Diabetes is considered to be insidious, since there is no known cure. Various treatments, however, have been used to ameliorate diabetes. For example, dietetic measures have been employed to balance the relative amounts of proteins, fats, and carbohydrates in a patient. Diabetes education and awareness programmes have also been implemented in several countries. In addition, diabetic conditions of moderate or severe intensity are treated by the administration of insulin. Also, prescription drugs such as "Glucoside" have been employed to rejuvenate impaired insulin production in adult onset diabetics. Other drugs are used to modulate the effectiveness of insulin. In any case, treatment of either juvenile or adult onset diabetes, has achieved only partial success. This is due to most agents targeting either improved beta-cell function or reducing insulin resistance, with the effect attenuating as the disease progressively worsens. Thus patients require the use (often daily) of a combination of agents to control the disease.
 Biguanides, such as metformin, became available for treatment of type 2 diabetes in the late 1950s, and have been effective hypoglycaemic agents ever since (Vigneri and Goldfine, 1987). Little is known about the exact molecular mechanism of these agents. As an insulin sensitizer, metformin acts predominantly on the liver, where it suppresses glucose release (Goldfine, 2001). Metformin has also been shown to inhibit the enzymatic activity of complex I of the respiratory chain and thereby impairs both mitochondrial function and cell respiration, and in so doing decreasing the ATP/ADP ratio which activates AMP activated protein kinases causing catabolic responses on the short term and insulin sensitization on the long term (Brunmair et al., 2004; Tiikkainen et al., 2004). This drug has been proven effective in both monotherapy and in combination with sulfonylureas or insulin (Davidson and Peters, 1997). Diabetes in the young is a global phenomenon that is increasing in incidence. Some key transcription factors, important for beta-cell development, differentiation and function, are implicated in diabetes in the young. Some of these are direct targets of current therapeutic agents. The cost of current diabetic drugs is very high and the development of more affordable alternative therapies would be an advantage. The global burden of T2D is huge. Strategic action is required to endure affordable diabetes treatment to improve the quality of life of those individuals affected. This is particularly true for the developing world. It is for this reason that scientists are investigating the efficacy of indigenous plant extracts in their own country.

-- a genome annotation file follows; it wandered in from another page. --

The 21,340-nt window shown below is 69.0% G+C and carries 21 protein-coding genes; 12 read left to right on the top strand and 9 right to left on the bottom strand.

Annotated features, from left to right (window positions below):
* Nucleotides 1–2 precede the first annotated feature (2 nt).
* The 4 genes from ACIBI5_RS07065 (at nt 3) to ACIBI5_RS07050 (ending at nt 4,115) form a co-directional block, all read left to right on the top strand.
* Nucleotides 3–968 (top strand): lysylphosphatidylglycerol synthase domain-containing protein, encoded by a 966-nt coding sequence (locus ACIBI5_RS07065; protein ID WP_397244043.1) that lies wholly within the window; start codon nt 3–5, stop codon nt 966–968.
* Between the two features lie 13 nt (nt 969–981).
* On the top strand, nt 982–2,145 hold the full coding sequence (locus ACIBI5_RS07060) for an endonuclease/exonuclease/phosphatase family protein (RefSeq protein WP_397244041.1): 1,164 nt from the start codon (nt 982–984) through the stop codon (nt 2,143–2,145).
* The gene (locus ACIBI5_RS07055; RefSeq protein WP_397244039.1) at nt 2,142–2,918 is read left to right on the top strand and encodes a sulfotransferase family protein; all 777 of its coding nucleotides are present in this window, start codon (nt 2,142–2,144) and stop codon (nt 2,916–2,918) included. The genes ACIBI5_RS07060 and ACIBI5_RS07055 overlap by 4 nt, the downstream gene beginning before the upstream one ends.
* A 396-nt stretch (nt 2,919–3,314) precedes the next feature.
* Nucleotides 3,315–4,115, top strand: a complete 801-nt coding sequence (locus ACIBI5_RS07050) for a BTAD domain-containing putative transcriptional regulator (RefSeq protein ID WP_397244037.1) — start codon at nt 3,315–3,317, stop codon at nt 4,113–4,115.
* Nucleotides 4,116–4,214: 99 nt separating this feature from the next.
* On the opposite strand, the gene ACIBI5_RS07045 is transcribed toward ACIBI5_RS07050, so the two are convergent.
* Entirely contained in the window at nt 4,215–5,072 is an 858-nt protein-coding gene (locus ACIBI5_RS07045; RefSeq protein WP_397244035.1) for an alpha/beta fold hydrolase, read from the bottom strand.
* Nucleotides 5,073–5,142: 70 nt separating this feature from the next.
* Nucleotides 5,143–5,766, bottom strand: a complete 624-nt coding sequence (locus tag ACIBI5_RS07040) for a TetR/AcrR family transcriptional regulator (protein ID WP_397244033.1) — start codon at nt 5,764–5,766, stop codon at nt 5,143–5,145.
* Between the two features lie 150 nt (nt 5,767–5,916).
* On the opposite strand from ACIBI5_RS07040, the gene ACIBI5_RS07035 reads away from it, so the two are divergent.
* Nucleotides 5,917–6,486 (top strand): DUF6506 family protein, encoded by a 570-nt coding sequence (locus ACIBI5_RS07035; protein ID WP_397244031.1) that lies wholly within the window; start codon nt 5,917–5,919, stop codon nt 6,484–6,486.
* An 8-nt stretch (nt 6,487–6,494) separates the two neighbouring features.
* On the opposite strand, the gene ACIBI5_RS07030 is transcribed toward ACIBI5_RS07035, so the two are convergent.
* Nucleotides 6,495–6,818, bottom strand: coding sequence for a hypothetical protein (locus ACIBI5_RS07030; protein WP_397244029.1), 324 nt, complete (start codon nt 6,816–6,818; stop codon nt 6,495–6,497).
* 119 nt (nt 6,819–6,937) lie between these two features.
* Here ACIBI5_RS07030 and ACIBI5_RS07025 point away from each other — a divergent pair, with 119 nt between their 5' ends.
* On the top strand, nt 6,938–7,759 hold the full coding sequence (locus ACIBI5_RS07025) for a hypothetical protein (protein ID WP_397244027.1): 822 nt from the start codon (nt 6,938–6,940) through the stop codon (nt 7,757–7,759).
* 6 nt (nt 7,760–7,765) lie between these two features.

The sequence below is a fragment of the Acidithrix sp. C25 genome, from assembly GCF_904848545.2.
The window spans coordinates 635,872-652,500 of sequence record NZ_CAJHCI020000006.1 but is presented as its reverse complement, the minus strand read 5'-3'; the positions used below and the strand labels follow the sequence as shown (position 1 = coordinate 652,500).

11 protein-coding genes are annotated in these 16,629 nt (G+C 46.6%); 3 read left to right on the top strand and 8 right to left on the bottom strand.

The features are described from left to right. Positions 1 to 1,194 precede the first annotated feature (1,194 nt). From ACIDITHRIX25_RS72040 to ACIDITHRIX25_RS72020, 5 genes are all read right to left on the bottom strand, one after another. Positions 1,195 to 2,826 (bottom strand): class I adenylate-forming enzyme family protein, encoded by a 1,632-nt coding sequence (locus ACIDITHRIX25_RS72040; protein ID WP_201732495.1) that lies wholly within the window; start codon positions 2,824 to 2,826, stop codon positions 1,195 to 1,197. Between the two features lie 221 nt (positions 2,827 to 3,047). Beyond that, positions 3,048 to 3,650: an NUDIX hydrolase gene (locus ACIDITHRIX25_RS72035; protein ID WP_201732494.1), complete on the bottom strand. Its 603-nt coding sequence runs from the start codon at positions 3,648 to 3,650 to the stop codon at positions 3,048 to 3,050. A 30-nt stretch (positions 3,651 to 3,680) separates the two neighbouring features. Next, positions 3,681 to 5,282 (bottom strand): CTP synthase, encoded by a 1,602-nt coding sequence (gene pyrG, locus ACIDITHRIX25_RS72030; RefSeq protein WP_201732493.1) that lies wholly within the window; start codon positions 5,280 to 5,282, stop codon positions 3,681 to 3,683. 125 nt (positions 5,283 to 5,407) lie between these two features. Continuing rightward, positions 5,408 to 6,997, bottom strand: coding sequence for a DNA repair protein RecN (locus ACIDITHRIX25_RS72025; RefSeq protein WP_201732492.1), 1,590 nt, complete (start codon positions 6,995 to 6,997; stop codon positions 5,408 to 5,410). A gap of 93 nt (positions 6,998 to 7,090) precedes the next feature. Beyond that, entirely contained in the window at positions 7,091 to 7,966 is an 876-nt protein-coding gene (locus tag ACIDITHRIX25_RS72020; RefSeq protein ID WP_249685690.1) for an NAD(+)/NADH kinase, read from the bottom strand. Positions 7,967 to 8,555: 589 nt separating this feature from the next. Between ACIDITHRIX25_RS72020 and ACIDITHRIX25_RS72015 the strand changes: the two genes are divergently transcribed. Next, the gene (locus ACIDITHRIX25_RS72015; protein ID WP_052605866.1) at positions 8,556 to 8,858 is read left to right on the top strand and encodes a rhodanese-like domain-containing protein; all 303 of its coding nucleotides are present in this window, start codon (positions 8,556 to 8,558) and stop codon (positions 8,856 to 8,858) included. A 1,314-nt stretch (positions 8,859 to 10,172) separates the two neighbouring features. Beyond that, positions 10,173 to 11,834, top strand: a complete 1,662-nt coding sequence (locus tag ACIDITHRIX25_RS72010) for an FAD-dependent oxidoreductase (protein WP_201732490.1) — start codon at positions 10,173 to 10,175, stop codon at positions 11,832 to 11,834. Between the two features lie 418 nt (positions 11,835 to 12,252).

Honeybush (Cyclopia spp.) is indigenous to the Western and Eastern Cape provinces of South Africa. It is used to make a herbal tea, having a pleasant, mildly sweet taste and aroma, somewhat like honey. In the 1990s interest in honeybush as a herbal tea and as a substitute for ordinary tea (Camellia sinensis) was revived, both on the local and international markets. Most of the tea produced, is currently sold on the internationally market